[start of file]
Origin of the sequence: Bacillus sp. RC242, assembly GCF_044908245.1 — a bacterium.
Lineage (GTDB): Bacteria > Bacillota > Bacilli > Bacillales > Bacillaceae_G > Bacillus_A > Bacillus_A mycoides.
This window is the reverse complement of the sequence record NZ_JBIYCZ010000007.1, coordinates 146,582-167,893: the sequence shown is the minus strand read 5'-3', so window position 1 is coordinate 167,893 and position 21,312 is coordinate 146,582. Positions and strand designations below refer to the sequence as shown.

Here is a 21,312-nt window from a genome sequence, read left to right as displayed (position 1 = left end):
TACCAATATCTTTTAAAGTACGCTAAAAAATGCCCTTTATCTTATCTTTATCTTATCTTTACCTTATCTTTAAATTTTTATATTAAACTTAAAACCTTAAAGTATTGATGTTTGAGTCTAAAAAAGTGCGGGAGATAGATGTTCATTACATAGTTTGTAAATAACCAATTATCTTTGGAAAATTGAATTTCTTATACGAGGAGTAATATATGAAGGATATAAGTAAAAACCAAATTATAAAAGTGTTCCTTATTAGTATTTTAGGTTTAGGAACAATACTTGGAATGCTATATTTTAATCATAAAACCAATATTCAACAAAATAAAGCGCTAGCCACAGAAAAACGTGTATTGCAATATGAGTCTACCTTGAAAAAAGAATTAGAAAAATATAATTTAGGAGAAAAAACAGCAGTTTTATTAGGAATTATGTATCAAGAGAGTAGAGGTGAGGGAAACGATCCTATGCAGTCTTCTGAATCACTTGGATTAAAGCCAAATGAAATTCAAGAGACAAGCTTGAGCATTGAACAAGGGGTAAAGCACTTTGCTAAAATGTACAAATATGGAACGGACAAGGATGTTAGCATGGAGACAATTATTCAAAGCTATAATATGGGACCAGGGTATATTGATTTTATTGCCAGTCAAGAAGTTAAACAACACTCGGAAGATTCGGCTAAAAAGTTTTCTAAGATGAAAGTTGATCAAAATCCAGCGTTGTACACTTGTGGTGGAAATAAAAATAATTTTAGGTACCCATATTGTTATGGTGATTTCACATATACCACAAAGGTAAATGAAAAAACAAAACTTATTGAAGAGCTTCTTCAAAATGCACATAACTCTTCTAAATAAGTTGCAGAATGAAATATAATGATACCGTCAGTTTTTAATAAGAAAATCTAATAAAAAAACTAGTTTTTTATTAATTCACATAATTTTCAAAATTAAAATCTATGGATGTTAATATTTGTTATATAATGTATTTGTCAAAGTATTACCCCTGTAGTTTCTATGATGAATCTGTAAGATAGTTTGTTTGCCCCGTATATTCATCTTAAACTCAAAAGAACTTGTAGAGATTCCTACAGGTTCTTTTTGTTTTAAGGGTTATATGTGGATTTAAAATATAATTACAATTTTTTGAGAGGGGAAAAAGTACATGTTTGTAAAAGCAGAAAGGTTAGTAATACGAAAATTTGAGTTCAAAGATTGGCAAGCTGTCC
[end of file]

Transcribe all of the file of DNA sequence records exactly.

Origin of the sequence: Bacillus sp. RC242, assembly GCF_044908245.1 — a bacterium.
Lineage (GTDB): Bacteria > Bacillota > Bacilli > Bacillales > Bacillaceae_G > Bacillus_A > Bacillus_A mycoides.
This window is the reverse complement of the sequence record NZ_JBIYCZ010000007.1, coordinates 146,582-167,893: the sequence shown is the minus strand read 5'-3', so window position 1 is coordinate 167,893 and position 21,312 is coordinate 146,582. Positions and strand designations below refer to the sequence as shown.

Here is a 21,312-nt window from a genome sequence, read left to right as displayed (position 1 = left end):
TACCAATATCTTTTAAAGTACGCTAAAAAATGCCCTTTATCTTATCTTTATCTTATCTTTACCTTATCTTTAAATTTTTATATTAAACTTAAAACCTTAAAGTATTGATGTTTGAGTCTAAAAAAGTGCGGGAGATAGATGTTCATTACATAGTTTGTAAATAACCAATTATCTTTGGAAAATTGAATTTCTTATACGAGGAGTAATATATGAAGGATATAAGTAAAAACCAAATTATAAAAGTGTTCCTTATTAGTATTTTAGGTTTAGGAACAATACTTGGAATGCTATATTTTAATCATAAAACCAATATTCAACAAAATAAAGCGCTAGCCACAGAAAAACGTGTATTGCAATATGAGTCTACCTTGAAAAAAGAATTAGAAAAATATAATTTAGGAGAAAAAACAGCAGTTTTATTAGGAATTATGTATCAAGAGAGTAGAGGTGAGGGAAACGATCCTATGCAGTCTTCTGAATCACTTGGATTAAAGCCAAATGAAATTCAAGAGACAAGCTTGAGCATTGAACAAGGGGTAAAGCACTTTGCTAAAATGTACAAATATGGAACGGACAAGGATGTTAGCATGGAGACAATTATTCAAAGCTATAATATGGGACCAGGGTATATTGATTTTATTGCCAGTCAAGAAGTTAAACAACACTCGGAAGATTCGGCTAAAAAGTTTTCTAAGATGAAAGTTGATCAAAATCCAGCGTTGTACACTTGTGGTGGAAATAAAAATAATTTTAGGTACCCATATTGTTATGGTGATTTCACATATACCACAAAGGTAAATGAAAAAACAAAACTTATTGAAGAGCTTCTTCAAAATGCACATAACTCTTCTAAATAAGTTGCAGAATGAAATATAATGATACCGTCAGTTTTTAATAAGAAAATCTAATAAAAAAACTAGTTTTTTATTAATTCACATAATTTTCAAAATTAAAATCTATGGATGTTAATATTTGTTATATAATGTATTTGTCAAAGTATTACCCCTGTAGTTTCTATGATGAATCTGTAAGATAGTTTGTTTGCCCCGTATATTCATCTTAAACTCAAAAGAACTTGTAGAGATTCCTACAGGTTCTTTTTGTTTTAAGGGTTATATGTGGATTTAAAATATAATTACAATTTTTTGAGAGGGGAAAAAGTACATGTTTGTAAAAGCAGAAAGGTTAGTAATACGAAAATTTGAGTTCAAAGATTGGCAAGCTGTCC